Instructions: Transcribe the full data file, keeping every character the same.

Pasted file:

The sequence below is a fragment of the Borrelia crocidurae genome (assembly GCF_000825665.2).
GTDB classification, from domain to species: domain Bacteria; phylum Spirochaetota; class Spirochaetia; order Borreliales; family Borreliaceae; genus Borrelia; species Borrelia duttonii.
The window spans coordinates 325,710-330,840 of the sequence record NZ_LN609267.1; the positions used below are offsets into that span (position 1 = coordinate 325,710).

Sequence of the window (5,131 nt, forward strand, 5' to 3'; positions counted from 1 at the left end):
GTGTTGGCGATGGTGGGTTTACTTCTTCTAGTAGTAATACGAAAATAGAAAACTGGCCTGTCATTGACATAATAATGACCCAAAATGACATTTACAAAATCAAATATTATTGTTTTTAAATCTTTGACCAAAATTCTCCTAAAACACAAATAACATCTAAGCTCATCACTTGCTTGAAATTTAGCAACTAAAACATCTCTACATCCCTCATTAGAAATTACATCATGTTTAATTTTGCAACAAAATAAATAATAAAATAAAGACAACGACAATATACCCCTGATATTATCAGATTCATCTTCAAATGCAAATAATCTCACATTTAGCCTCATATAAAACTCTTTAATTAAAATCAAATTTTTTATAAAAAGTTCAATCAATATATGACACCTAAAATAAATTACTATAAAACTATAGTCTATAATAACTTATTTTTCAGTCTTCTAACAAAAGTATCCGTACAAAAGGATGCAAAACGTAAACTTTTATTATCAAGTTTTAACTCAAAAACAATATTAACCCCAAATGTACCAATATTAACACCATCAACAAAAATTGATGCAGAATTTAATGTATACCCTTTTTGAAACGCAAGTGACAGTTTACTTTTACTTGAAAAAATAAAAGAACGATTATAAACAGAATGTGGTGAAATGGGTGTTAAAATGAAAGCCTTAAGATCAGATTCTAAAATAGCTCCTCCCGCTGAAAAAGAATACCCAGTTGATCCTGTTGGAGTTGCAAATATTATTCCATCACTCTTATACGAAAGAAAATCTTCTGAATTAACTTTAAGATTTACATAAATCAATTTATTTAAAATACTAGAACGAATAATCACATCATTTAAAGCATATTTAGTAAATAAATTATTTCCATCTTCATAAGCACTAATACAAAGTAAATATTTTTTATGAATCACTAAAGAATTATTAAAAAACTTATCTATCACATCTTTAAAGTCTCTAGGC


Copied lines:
The sequence below is a fragment of the Borrelia crocidurae genome (assembly GCF_000825665.2).
GTDB classification, from domain to species: domain Bacteria; phylum Spirochaetota; class Spirochaetia; order Borreliales; family Borreliaceae; genus Borrelia; species Borrelia duttonii.
The window spans coordinates 325,710-330,840 of the sequence record NZ_LN609267.1; the positions used below are offsets into that span (position 1 = coordinate 325,710).

Sequence of the window (5,131 nt, forward strand, 5' to 3'; positions counted from 1 at the left end):
GTGTTGGCGATGGTGGGTTTACTTCTTCTAGTAGTAATACGAAAATAGAAAACTGGCCTGTCATTGACATAATAATGACCCAAAATGACATTTACAAAATCAAATATTATTGTTTTTAAATCTTTGACCAAAATTCTCCTAAAACACAAATAACATCTAAGCTCATCACTTGCTTGAAATTTAGCAACTAAAACATCTCTACATCCCTCATTAGAAATTACATCATGTTTAATTTTGCAACAAAATAAATAATAAAATAAAGACAACGACAATATACCCCTGATATTATCAGATTCATCTTCAAATGCAAATAATCTCACATTTAGCCTCATATAAAACTCTTTAATTAAAATCAAATTTTTTATAAAAAGTTCAATCAATATATGACACCTAAAATAAATTACTATAAAACTATAGTCTATAATAACTTATTTTTCAGTCTTCTAACAAAAGTATCCGTACAAAAGGATGCAAAACGTAAACTTTTATTATCAAGTTTTAACTCAAAAACAATATTAACCCCAAATGTACCAATATTAACACCATCAACAAAAATTGATGCAGAATTTAATGTATACCCTTTTTGAAACGCAAGTGACAGTTTACTTTTACTTGAAAAAATAAAAGAACGATTATAAACAGAATGTGGTGAAATGGGTGTTAAAATGAAAGCCTTAAGATCAGATTCTAAAATAGCTCCTCCCGCTGAAAAAGAATACCCAGTTGATCCTGTTGGAGTTGCAAATATTATTCCATCACTCTTATACGAAAGAAAATCTTCTGAATTAACTTTAAGATTTACATAAATCAATTTATTTAAAATACTAGAACGAATAATCACATCATTTAAAGCATATTTAGTAAATAAATTATTTCCATCTTCATAAGCACTAATACAAAGTAAATATTTTTTATGAATCACTAAAGAATTATTAAAAAACTTATCTATCACATCTTTAAAGTCTCTAGGC